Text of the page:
Responsibility for producing the next generation of iconic Birmingham buildings has switched between contenders for the the title of Britain's finest architect.

Lord Richard Rogers, whose achievements read like a who's who of contemporary design, will play no further part in the development of the multi-million pound Eastside regeneration project.

The role has been handed instead to Birmingham-born Ken Shuttleworth, who is also behind The Cube at the Mailbox, the new Digbeth coach station and has been short-listed to design the Centenary Square Library.

Mr Shuttleworth was given the task of drawing up a masterplan for the £100 million City Park Gate scheme at Eastside after Lord Rogers withdrew from the project.

The switch followed a city council decision not to proceed with Lord Rogers' £179 million library at Eastside.

Suggestions by the Richard Rogers Partnership that the council was intent on a "wholesale review" of City Park Gate were dismissed by Councillor Ken Hardeman, the cabinet member for regeneration.

Coun Hardeman (Con Brandwood) said: "There are no major changes that could have caused Lord Rogers to feel that he didn't want to be involved.

"He felt he wanted to withdraw but I think it was because the library issue wasn't working out the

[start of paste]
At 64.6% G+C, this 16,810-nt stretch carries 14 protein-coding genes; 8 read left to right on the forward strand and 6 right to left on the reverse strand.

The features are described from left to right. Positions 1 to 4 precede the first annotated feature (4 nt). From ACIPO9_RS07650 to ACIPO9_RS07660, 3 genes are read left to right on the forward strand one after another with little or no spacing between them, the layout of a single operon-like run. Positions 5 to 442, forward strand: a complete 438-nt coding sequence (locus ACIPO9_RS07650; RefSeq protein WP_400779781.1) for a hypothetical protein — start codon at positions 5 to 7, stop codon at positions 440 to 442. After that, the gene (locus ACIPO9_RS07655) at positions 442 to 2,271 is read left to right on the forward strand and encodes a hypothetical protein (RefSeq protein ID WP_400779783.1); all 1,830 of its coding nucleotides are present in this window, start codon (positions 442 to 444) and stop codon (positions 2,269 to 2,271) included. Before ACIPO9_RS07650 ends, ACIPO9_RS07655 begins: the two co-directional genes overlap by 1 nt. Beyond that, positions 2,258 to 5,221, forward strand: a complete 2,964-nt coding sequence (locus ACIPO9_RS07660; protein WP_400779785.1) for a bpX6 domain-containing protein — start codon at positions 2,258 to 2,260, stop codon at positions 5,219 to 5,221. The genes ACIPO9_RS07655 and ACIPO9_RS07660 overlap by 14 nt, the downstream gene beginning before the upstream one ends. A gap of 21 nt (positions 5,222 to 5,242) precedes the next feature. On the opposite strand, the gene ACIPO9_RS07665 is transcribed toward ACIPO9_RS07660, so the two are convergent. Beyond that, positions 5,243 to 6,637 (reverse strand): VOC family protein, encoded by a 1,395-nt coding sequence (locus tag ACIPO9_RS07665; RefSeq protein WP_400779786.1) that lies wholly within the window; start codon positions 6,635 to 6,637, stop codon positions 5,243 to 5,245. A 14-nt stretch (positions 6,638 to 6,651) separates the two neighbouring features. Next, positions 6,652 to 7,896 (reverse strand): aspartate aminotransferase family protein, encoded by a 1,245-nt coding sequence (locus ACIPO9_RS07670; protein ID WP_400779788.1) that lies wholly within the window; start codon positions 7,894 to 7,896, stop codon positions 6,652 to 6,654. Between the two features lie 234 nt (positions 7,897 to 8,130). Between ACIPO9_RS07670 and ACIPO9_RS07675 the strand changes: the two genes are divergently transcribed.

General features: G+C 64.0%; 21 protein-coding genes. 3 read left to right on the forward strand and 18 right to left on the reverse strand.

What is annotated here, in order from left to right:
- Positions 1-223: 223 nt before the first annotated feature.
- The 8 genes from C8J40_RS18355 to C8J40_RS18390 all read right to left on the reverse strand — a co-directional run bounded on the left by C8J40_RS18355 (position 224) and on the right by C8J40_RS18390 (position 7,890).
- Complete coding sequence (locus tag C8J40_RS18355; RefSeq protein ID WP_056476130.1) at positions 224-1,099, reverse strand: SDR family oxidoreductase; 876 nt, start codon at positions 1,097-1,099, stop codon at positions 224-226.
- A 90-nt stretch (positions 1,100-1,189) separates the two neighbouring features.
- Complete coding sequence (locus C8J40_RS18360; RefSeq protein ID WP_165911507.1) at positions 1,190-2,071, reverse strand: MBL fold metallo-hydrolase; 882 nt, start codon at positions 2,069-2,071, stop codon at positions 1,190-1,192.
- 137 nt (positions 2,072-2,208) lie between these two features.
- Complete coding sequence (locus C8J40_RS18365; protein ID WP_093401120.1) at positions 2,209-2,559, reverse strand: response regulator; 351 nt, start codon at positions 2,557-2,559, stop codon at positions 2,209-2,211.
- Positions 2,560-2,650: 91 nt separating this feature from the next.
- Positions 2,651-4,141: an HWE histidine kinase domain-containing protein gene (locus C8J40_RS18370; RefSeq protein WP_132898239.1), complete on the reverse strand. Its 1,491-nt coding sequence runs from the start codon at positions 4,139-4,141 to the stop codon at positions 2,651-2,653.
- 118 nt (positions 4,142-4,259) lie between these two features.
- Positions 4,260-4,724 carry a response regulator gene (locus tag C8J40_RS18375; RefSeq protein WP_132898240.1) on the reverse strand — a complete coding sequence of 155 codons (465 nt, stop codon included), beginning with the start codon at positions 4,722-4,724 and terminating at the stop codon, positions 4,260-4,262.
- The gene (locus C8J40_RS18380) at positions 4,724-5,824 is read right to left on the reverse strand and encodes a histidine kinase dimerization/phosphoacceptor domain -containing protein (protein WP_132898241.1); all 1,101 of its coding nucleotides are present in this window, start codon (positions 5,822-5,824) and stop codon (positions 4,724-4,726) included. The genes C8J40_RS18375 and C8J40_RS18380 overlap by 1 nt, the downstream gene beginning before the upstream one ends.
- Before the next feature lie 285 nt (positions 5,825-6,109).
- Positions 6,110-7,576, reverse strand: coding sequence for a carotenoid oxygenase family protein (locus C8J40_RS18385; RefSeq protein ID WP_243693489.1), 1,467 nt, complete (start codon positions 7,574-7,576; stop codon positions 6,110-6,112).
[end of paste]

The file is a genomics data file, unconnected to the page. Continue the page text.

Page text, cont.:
way he wanted it to. Richard Rogers contributed to the plan for City Park Gate but was never formally involved in master planning Eastside. It was only because of his library involvement."

Coun Hardeman said Countryside Properties and Quintain Estates, the developers of City Park Gate, had approved the withdrawal of Lord Rogers and the appointment of Ken Shuttleworth.

The latest turn of events has infuriated the council Labour group, which championed the Rogers library scheme.

Labour leader Sir Albert Bore said: "They have treated a world-renowned architect with incredible disdain. The whole thing is annoying and undermining."

Coun Hardeman insisted: "We have an architect of repute and I can uarantee that Eastside will not suffer because Lord Rogers has decided it is not worth pursuing.

"The regeneration of Eastside is very much on track.

"The Masshouse scheme is already underway and growing on the skyline. Last week we launched an international design competition for Birmingham's first city centre park for 125 years, and in the same week Roc International launched proposals for a £60 million tower which is set to become a stunning tourist attraction.

"Ken Shuttleworth is already designing major schemes in Birmingham and he will weave the same magic on City Park Gate."

John Grealis, regional director for Major Projects, Countryside Properties, said: "Richard Rogers produced a great masterplan for City Park Gate over two years ago. Over time the area surrounding our site has changed and as a result we have had to instruct a review of our proposals to ensure that development suitably responds to its evolving surroundings.

"Unfortunately, Richard Rogers Partnership were unable to commit resources to undertaken the review in the time available and as a result it was jointly decided that it would be better that Richard Rogers withdraw from the project.

"We believe that we have replaced one great architect with another in appointing MAKE. We are very excited by Ken Shuttleworth's ideas and believe that we will come up with a great development fit for a great city."